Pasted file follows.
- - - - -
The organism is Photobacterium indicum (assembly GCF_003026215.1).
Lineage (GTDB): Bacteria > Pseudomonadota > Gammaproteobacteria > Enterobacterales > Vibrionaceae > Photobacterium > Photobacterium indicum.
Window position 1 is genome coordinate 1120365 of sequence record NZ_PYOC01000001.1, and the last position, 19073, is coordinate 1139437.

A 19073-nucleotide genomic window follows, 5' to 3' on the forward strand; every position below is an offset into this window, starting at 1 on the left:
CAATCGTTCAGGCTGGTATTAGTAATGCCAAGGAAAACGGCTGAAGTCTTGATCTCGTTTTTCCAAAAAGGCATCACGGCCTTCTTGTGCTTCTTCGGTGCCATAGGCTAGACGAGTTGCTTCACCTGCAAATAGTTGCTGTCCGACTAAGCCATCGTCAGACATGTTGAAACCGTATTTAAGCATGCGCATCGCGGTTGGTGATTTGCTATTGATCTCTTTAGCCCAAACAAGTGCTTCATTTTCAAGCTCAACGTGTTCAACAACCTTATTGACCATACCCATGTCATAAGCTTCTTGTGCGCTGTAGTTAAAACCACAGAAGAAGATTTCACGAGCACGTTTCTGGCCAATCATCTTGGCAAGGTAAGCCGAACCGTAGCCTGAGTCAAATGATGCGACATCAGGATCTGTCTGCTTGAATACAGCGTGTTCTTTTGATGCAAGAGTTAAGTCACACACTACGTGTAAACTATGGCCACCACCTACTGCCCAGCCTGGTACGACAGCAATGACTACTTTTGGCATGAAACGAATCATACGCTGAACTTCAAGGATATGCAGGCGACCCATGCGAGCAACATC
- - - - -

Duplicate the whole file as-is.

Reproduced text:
The organism is Photobacterium indicum (assembly GCF_003026215.1).
Lineage (GTDB): Bacteria > Pseudomonadota > Gammaproteobacteria > Enterobacterales > Vibrionaceae > Photobacterium > Photobacterium indicum.
Window position 1 is genome coordinate 1120365 of sequence record NZ_PYOC01000001.1, and the last position, 19073, is coordinate 1139437.

A 19073-nucleotide genomic window follows, 5' to 3' on the forward strand; every position below is an offset into this window, starting at 1 on the left:
CAATCGTTCAGGCTGGTATTAGTAATGCCAAGGAAAACGGCTGAAGTCTTGATCTCGTTTTTCCAAAAAGGCATCACGGCCTTCTTGTGCTTCTTCGGTGCCATAGGCTAGACGAGTTGCTTCACCTGCAAATAGTTGCTGTCCGACTAAGCCATCGTCAGACATGTTGAAACCGTATTTAAGCATGCGCATCGCGGTTGGTGATTTGCTATTGATCTCTTTAGCCCAAACAAGTGCTTCATTTTCAAGCTCAACGTGTTCAACAACCTTATTGACCATACCCATGTCATAAGCTTCTTGTGCGCTGTAGTTAAAACCACAGAAGAAGATTTCACGAGCACGTTTCTGGCCAATCATCTTGGCAAGGTAAGCCGAACCGTAGCCTGAGTCAAATGATGCGACATCAGGATCTGTCTGCTTGAATACAGCGTGTTCTTTTGATGCAAGAGTTAAGTCACACACTACGTGTAAACTATGGCCACCACCTACTGCCCAGCCTGGTACGACAGCAATGACTACTTTTGGCATGAAACGAATCATACGCTGAACTTCAAGGATATGCAGGCGACCCATGCGAGCAACATC